• Fayette County
  • Goliad County
  • Gonzales County
  • Grimes County
  • Harris County
  • Hill County
  • Jack County
  • Hefferson County
  • Johnson County
  • Lavaca County
  • Liberty County
  • McLennan County
  • Montgomery County
  • Parker County
  • Refugio County
  • Robertson County
  • San Patricio County
  • Tarrant County
  • Washington County
  • Wichita County
  • Wise County

If you are a landowner in any of these counties, be on the lookout for communications from right-of-way agents that represent Red Oak Pipeline. These agents may contact you in order to survey your property in order to determine what portion of your land is being condemned in connection with the project. If you are contacted by such project representatives, say as little as possible and immediately contact an experienced Texas eminent domain lawyer. The Texas Landowner Bill of Rights grants you important protections in Texas condemnation cases, including the right to seek legal counsel and/or professional representation for assistance in such matters.


Project Timeline

The Red Oak Pipeline project was officially announced in the middle of 2019. Plains All American and Phillips 66 expect that the pipeline will be operational sometime in the first quarter of 2021. This is a very aggressive construction schedule, and it is not clear if the pipeline will be completed by then. However, if history is any indicator, the Sunrise Pipeline system opened ahead of schedule.


Why is this Pipeline Needed?

The Red Oak Pipeline is needed to address a large discrepancy between oil production and pipeline capacity. Oil producers in the Permian Basin and Western Canada have been producing oil at a rate that greatly exceeds the available pipeline capacity. When completed, the Red Oak Pipeline will go a long way towards moving the increased supply. Cushing is also the delivery point for U.S. crude futures contracts. Supply at storage facilities in Cushing have decreased significantly due to a lack of pipeline capacity.


You Have Rights as a Property Owner

Landowners and property owners in Texas have important rights and protections when faced with condemnation actions. The Texas Landowner Bill of Rights, as well as the U.S. and Texas Constitutions, forbid the seizure of your property without first providing just and adequate compensation. Unfortunately, governmental entities and large oil companies often seek to look after themselves first, and pay you as little as possible for your land and other damages.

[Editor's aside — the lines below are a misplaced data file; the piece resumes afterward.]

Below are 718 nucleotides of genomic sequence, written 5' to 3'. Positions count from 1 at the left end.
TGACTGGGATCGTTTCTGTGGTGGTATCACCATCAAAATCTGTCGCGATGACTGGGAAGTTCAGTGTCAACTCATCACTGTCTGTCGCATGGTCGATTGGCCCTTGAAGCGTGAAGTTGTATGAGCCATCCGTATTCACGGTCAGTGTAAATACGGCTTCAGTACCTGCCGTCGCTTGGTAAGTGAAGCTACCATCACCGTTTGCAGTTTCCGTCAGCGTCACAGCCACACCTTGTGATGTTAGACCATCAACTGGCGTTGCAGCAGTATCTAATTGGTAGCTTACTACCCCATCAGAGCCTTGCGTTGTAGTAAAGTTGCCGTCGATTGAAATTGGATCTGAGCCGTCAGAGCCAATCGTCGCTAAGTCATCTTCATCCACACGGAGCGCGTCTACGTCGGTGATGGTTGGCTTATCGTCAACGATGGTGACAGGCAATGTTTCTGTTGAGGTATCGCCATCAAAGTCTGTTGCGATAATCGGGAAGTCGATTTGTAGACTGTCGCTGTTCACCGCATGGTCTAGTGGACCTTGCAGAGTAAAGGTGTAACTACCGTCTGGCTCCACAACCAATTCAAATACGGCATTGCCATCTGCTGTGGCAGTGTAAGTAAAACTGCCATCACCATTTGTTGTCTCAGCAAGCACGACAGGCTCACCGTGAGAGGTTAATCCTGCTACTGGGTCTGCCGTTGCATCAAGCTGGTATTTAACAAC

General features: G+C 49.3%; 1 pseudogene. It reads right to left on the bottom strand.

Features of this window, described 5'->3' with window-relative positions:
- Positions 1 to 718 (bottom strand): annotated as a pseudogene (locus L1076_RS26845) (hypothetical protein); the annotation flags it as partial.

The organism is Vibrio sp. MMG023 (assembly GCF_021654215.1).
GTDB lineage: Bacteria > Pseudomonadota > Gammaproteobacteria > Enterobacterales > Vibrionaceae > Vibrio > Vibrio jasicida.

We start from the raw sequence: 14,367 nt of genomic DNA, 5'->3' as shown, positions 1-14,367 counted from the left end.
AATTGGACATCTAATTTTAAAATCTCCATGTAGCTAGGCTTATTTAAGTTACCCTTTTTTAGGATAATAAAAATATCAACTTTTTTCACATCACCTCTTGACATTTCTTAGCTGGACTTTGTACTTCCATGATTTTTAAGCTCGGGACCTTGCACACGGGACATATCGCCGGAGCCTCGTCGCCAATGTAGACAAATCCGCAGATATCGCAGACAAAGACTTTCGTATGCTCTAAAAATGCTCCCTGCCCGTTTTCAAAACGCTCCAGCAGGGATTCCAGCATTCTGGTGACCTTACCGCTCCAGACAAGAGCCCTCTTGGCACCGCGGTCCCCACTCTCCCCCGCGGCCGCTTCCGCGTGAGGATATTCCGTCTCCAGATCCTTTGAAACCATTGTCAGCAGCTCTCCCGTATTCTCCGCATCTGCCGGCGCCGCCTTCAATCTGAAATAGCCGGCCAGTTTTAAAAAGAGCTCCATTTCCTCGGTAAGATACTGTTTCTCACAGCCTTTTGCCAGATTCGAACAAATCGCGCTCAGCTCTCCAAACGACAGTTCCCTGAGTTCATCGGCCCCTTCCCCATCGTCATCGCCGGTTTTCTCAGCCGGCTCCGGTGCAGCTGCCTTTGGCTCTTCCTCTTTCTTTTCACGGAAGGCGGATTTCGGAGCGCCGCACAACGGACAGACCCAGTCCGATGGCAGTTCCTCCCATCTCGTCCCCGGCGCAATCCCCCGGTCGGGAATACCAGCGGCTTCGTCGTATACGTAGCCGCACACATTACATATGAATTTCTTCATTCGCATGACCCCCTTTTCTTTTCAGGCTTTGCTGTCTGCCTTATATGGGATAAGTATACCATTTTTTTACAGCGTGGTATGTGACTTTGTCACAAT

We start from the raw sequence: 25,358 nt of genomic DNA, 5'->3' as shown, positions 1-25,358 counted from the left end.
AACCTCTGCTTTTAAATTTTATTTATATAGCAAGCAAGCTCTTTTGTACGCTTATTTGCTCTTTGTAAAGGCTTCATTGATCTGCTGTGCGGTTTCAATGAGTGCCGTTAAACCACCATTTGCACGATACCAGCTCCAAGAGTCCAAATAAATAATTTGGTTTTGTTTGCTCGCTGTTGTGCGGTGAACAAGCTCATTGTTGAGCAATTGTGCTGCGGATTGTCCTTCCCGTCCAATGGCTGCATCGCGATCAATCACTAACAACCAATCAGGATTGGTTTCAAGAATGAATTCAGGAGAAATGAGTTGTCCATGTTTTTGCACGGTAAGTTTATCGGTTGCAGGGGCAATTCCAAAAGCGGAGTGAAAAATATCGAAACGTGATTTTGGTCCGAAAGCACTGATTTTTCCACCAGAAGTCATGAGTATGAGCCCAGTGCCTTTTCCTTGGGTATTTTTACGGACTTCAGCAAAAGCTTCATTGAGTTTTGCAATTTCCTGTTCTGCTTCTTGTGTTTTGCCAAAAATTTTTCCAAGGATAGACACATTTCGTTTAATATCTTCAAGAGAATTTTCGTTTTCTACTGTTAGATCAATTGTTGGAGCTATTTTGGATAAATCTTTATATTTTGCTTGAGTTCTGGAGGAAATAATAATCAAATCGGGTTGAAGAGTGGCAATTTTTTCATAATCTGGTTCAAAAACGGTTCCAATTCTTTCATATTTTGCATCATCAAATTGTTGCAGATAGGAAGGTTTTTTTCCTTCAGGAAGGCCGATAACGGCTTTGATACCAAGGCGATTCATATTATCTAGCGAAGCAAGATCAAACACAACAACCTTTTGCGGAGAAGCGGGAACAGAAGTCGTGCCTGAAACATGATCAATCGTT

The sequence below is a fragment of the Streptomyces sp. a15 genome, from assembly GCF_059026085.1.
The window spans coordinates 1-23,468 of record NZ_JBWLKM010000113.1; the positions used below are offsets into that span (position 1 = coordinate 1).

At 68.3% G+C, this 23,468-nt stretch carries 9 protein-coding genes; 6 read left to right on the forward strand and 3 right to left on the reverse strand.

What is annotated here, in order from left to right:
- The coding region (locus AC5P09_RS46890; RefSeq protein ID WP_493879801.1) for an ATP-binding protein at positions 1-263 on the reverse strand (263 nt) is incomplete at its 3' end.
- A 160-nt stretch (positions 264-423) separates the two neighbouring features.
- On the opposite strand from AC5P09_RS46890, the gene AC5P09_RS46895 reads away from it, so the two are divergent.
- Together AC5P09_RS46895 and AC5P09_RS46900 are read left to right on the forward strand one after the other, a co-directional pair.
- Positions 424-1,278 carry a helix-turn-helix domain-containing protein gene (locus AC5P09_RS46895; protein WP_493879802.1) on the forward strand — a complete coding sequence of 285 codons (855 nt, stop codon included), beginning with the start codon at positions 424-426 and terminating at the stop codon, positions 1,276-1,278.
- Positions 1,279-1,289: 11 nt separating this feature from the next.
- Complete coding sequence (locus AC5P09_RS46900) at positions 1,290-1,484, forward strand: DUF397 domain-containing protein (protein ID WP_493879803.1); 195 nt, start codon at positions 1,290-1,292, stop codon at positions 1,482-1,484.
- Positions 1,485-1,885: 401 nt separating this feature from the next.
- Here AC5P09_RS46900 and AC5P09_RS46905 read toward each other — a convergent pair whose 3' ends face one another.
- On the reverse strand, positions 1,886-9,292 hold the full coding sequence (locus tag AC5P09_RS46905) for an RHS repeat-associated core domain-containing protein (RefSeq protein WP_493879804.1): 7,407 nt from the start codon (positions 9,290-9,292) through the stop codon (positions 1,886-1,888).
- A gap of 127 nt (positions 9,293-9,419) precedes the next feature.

If you are a landowner in Texas that has been contacted by an agent in connection with the Red Oak Pipeline project, it is important that you consult with an experienced Texas eminent domain lawyer as soon as possible and avoid signing any documents that are provided to you by agents for the oil companies without proper representation. An experienced eminent domain lawyer will assist you in determining whether said agents and/or representatives are operating in good faith, as these entities seeking to condemn your land must follow important procedures outlined by the Texas Property Code and applicable case law. Whatever deadlines may be initially imposed upon you, understand that you have time. Use it to learn and exert your rights!


Will you be Impacted by the Red Oak Pipeline Project?

If your property is in the path of the Red Oak Pipeline, it is possible that your land or property may be condemned. If you receive a notice or a visit from an agent for an oil or gas company, do not panic and do not sign any proposed agreements without proper representation. Rather, politely decline and state that you would like a chance to discuss the matter with your attorney. Contact a Houston eminent domain lawyer to discuss your options.

Our firm has successfully represented many landowners facing Texas condemnation actions for oil and gas pipeline projects. For any questions regarding Texas condemnation practices, the Red Oak Pipeline Project, or your options regarding the same, please do not hesitate to contact our office.